COPA Flight 8’s original plan for September was to meet at Rockcliffe Airport for a briefing about Savage Aircraft Canada and to look over its line of Czechbuilt light aircraft to be hosted by Savage president Alan Dares.
The planning for this started in April 2010, when Savage Aircraft Canada contacted Flight 8, keen to show off their new aircraft lineup. The date was set for September 22 and the location at Rockcliffe so that at least one of Savage Aircraft’s airplanes could be demonstrated to the Flight. Dares cancelled the meeting without explanation on September 15, just a week before it was to take place, leaving us without a subject for the meeting.
Fortunately the Rockcliffe Flying Club (RFC) stepped into the breach and offered to give a tour of their new facilities, including their newly installed Redbird full motion simulator. Since the flight was all set to gather at Rockcliffe anyway this became a quick meeting plan.
The club tour was conducted by RFC instructor Jean Rene de Cotret and started with a briefing in the new RFC lounge. The club has had a big change in facilities recently with its ancient and worn clubhouse and hangar torn down and replaced by a shiny new hangar and a clubhouse assembled from trailers.
As de Cotret explained, the plan is that the trailers will be temporary and that a new permanent and more stylish clubhouse will be built soon. Construction at Rockcliffe is always complicated by the relationship between the club, the city, the National Capital Commission and the Canada Aviation and Space Museum, who operate the field facilities.
The Flight members were split into two groups with half the crowd starting with a tour of the new hangar and the other half checking the new simulator. The hangar is a beautiful new structure that is used for aircraft maintenance and is the new home of Sutton Aviation, the local aircraft maintainer. The hangar cost the club in the vicinity of $350,000 to build and features under floor radiant heating and remarkably bright lighting. It is clearly an improvement over the dingy structure that it replaces.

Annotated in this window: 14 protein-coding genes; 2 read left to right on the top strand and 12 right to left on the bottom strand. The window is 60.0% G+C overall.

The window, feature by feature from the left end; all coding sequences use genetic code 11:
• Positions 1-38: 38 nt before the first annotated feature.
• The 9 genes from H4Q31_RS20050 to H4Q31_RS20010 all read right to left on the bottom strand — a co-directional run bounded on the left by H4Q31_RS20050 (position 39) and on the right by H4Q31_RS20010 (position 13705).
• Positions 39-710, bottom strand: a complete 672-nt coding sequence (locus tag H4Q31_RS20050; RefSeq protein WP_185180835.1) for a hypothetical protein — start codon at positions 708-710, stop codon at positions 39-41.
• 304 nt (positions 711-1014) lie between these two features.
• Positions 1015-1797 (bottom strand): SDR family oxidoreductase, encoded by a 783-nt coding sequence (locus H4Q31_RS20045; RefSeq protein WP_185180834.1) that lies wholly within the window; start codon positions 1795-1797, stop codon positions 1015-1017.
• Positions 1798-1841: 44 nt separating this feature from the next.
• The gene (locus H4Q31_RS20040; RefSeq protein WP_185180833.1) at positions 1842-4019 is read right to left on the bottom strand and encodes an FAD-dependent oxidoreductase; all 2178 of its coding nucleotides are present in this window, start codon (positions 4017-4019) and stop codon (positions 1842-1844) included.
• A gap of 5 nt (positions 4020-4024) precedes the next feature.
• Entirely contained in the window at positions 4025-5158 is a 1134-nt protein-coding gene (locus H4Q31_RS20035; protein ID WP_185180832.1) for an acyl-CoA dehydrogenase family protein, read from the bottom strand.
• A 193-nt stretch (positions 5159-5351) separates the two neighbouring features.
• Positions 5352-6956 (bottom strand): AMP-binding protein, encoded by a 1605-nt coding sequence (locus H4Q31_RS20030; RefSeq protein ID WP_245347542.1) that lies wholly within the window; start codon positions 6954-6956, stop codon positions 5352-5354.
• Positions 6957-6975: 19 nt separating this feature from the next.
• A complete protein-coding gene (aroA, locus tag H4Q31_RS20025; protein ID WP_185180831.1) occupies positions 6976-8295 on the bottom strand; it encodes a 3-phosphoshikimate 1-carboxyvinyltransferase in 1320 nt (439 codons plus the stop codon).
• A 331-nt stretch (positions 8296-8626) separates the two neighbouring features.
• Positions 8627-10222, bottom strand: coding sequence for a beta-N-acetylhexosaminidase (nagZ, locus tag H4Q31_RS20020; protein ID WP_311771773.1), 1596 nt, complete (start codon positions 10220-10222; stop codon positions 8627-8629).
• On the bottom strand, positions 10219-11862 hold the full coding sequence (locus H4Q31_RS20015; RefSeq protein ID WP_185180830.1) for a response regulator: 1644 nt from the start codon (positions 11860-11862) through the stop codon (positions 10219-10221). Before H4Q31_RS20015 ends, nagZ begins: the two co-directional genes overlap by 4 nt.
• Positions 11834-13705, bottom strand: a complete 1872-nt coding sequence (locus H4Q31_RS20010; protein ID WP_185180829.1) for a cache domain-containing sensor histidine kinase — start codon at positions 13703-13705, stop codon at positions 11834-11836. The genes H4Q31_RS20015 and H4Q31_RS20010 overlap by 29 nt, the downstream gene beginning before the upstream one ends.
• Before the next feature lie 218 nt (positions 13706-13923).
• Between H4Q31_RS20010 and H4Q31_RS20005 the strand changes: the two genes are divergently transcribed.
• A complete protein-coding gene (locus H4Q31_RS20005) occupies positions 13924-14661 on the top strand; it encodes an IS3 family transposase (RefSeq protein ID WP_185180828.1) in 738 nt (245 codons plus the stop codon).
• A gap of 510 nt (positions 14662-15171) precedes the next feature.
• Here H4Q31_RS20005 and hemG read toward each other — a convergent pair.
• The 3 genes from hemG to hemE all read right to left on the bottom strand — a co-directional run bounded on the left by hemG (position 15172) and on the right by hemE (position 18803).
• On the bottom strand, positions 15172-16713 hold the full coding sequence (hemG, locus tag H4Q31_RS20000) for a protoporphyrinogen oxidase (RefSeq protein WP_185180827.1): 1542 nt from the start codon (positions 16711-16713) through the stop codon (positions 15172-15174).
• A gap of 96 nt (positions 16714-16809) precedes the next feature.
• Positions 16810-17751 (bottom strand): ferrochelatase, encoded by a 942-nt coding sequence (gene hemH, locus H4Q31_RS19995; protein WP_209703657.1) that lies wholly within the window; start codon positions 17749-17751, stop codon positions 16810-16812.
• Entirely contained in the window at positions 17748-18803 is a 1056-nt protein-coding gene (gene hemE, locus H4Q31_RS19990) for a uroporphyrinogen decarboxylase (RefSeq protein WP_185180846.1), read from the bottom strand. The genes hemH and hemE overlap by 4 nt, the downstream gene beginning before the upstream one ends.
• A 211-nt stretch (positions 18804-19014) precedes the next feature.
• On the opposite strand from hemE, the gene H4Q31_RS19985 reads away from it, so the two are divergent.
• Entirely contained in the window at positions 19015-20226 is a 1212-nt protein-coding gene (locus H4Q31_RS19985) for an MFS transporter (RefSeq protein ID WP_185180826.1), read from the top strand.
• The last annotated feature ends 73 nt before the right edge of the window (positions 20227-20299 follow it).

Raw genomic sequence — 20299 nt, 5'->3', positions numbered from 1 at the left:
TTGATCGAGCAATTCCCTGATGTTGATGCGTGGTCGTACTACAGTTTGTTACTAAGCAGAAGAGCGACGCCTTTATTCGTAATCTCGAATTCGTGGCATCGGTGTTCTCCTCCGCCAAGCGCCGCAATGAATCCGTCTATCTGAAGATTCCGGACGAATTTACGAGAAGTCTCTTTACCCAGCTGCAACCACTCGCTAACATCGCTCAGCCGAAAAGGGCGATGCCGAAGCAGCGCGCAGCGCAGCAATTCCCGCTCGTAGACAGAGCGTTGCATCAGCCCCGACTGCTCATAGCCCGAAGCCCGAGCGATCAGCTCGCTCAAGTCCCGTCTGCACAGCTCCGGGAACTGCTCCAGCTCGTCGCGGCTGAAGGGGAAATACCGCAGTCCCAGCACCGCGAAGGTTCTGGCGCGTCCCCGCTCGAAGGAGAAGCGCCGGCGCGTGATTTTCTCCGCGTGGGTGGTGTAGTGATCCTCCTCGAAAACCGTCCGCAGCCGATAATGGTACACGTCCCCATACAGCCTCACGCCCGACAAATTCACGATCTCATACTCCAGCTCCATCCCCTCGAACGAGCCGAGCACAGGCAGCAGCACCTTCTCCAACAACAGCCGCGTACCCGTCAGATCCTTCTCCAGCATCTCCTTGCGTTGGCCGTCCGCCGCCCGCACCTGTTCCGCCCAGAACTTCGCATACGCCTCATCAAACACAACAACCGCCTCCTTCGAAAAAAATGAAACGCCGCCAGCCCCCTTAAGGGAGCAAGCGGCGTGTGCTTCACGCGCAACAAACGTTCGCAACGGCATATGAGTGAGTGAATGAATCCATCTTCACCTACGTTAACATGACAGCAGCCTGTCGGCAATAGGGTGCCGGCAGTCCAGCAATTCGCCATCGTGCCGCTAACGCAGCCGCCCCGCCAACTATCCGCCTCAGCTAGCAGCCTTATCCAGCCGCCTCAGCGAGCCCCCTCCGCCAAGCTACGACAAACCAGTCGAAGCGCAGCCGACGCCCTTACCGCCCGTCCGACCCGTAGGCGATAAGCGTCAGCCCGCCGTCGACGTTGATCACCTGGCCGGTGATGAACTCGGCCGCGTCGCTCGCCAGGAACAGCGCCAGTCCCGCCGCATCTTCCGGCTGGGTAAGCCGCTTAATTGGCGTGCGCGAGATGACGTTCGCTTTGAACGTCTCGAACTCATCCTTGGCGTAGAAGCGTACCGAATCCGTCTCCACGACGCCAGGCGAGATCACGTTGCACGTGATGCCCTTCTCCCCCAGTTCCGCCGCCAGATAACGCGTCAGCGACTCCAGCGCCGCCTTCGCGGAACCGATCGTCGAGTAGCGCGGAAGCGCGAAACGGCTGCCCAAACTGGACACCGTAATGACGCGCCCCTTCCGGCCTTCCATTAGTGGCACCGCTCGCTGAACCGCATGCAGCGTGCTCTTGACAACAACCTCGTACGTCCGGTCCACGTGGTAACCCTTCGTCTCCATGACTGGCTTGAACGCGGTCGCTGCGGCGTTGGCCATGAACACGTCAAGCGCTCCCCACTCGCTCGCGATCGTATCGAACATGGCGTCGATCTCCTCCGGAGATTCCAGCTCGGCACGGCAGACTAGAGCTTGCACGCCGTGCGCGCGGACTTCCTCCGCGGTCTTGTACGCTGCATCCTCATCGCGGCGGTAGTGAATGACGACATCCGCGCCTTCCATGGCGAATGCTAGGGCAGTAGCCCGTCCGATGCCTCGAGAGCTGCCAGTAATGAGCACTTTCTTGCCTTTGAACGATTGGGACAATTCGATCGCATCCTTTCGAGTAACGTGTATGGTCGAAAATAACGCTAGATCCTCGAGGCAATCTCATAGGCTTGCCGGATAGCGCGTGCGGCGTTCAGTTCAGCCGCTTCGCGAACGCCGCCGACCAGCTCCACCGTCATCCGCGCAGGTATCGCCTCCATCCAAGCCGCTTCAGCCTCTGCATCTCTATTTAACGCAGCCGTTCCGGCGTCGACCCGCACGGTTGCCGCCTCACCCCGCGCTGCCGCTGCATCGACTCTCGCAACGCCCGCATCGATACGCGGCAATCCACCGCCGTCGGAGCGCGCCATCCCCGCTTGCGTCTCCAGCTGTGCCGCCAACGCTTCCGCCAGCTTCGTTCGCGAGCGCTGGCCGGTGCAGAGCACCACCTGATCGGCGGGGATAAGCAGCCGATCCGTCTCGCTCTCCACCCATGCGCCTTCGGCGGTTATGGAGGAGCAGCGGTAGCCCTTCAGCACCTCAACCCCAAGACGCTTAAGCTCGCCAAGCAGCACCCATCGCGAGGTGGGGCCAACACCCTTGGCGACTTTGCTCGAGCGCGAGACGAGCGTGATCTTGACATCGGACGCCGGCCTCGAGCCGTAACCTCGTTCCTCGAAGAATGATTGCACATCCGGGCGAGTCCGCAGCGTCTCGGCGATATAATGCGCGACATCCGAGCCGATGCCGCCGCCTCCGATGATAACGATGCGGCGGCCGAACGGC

De Cotret talked about the new Redbird simulator, a club acquisition project he was intimately involved with. It started with the club identifying that its old Precision Flight Controls simulator needed replacing.
The initial intention was to buy a newer PFC five-screen static simulator until de Cotret did his instrument rating renewal at Cornwall Aviation in Cornwall, Ontario. There he flew their new Redbird full motion simulator and was struck by the capabilities that it offered for both IFR and VFR flight training.
After some investigation he discovered that the Redbird is competitively priced and offers good value.
The Redbird has some unique features, including plug in instrument panels, throttle quadrants and other components that allow it to be quickly configured to represent a wide variety of light aircraft, including twins.
This evening the simulator was set up as a Cessna 172, which is its most common configuration at RFC. Adding new aircraft types is as simple as purchasing the new plug-in panels.
The Redbird simulator weighs about 2,000 lbs and cost in the neighbourhood of $100,000, including $10,000 for transportation and installation. Redbird provides maintenance for the first year as part of the purchase.
The simulator operates on a single computer running Microsoft Flight Simulator and is approved by Transport Canada as a Level 2 flight training device. It can be used for IFR training, including instrument rating renewals as well as VFR training.
In the private pilot syllabus up to five hours can be counted, including three hours of IFR. The club rents it for $95 per hour, plus the cost of an instructor, as there are no solo rentals. The $95 cost compares to a rental rate of $115 for a club Cessna 150.
RFC had only had the Redbird for a month at the time of our visit and so they are still learning just what it can do for the club. So far it has been well received by club members and is a popular addition to the fleet.
COPA Flight 8 would like to thank Rockcliffe Flying Club and especially Jean Rene de Cotret for providing a great tour, on short notice, of their new equipment and facilities.